Nation Current Affairs 20 Feb 2019 Centre not making tr ...

Centre not making treatments affordable to common man, says Dr KM Cherian

DECCAN CHRONICLE. | A.RAGU RAMAN
Published Feb 20, 2019, 6:03 am IST
Updated Feb 20, 2019, 6:03 am IST
Centre not making treatments affordable to common man
Prime Minister of India and Prime Minister of Australia have signed the Memorandum of Understanding (MoU) in 2015 to develop the cardiac assist device. (Representational Image)
 Prime Minister of India and Prime Minister of Australia have signed the Memorandum of Understanding (MoU) in 2015 to develop the cardiac assist device. (Representational Image)

Chennai: In the presence of a Nobel Laureate, one of the famous cardiologists in the country and chairman of Frontier Lifeline Hospital Dr K.M. Cherian slammed the central government agencies for blocking the development of new instruments that would make the health treatment affordable to common man.

“The development and testing of a cardiac assist device to prevent heart failure and a heart valve from shark skin and mechanical artificial heart are yet to see the next of development due to the lack of support from central government agencies like CSIR,” the senior cardiologist said.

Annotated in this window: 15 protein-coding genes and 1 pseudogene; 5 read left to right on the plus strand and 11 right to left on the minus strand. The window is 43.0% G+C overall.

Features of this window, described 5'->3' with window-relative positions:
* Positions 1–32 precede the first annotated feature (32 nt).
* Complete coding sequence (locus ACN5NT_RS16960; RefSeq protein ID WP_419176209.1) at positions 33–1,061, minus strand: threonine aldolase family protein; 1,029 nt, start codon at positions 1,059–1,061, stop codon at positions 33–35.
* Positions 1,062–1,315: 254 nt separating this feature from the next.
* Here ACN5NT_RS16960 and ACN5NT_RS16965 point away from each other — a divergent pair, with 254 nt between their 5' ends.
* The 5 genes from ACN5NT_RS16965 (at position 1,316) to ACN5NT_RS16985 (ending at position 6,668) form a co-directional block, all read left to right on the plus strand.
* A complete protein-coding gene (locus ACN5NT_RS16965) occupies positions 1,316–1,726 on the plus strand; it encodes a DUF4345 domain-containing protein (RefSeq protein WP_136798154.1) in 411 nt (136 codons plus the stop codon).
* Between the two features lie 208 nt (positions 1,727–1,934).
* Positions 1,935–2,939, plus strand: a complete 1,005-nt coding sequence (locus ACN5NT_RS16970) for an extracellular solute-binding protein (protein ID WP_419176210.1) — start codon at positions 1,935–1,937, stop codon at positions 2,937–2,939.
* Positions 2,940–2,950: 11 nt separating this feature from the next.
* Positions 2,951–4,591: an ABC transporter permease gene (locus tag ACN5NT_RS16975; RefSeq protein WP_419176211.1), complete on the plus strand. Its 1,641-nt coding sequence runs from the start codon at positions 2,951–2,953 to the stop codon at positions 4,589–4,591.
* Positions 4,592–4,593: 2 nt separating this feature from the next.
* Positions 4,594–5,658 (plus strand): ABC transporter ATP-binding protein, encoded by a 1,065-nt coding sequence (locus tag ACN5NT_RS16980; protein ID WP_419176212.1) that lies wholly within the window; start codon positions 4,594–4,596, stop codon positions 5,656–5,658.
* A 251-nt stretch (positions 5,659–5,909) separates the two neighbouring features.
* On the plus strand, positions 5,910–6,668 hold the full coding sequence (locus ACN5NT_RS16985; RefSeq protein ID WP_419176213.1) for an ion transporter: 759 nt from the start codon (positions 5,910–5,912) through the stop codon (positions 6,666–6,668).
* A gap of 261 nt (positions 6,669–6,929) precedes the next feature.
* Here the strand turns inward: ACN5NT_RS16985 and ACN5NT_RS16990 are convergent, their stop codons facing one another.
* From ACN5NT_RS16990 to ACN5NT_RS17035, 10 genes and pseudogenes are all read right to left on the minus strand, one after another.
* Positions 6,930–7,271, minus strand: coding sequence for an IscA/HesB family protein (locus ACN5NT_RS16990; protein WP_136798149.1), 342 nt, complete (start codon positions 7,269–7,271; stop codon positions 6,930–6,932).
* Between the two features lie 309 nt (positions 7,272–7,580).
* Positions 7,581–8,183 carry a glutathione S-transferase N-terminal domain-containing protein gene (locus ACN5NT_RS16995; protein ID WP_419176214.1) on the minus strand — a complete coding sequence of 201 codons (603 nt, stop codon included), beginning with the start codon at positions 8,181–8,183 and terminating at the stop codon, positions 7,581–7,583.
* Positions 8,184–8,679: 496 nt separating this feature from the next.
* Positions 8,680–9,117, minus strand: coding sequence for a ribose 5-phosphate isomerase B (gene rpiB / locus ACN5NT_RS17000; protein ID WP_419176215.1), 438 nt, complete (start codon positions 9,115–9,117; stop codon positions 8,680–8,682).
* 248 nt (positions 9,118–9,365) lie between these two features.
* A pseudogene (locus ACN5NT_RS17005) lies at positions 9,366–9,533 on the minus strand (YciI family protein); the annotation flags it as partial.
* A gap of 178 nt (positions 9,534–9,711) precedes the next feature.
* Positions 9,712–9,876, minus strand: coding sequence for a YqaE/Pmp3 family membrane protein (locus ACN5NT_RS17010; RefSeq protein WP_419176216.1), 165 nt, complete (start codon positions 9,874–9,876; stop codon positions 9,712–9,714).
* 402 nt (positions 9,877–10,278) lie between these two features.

Prime Minister of India and Prime Minister of Australia have signed the Memorandum of Understanding (MoU) in 2015 to develop the cardiac assist device.

There is a proposal to develop a bioprosthetic heart valve from shark skin. “After US and Brazil, India would have been the third country to manufacture the heart valve that is cost-effective and durable compared to the available valves in the market,” he said.

Shark skin can withstand a lot of pressure and found most durable to the human body.

“The present cost of the valve is Rs 1.25 lakh and we can make it for Rs 30,000. Apart from the cost, it would create so many jobs in villages,” he noted.

They also entered into an agreement with a Russian agency to make a mechanical artificial heart. As per the agreement, they would transfer the technology and train our people.

“Today a mechanical heart costs Rs 98.2 lakh. If we do it in our medical village it would cost only Rs 25 lakh,” Dr Cherian said.

 This project also has not taken off as the central agencies allegedly did not approve the technology transfer.  During her speech, Nobel Laureate and Professor Ada E. Yonath recalled her association with Indian scientists.

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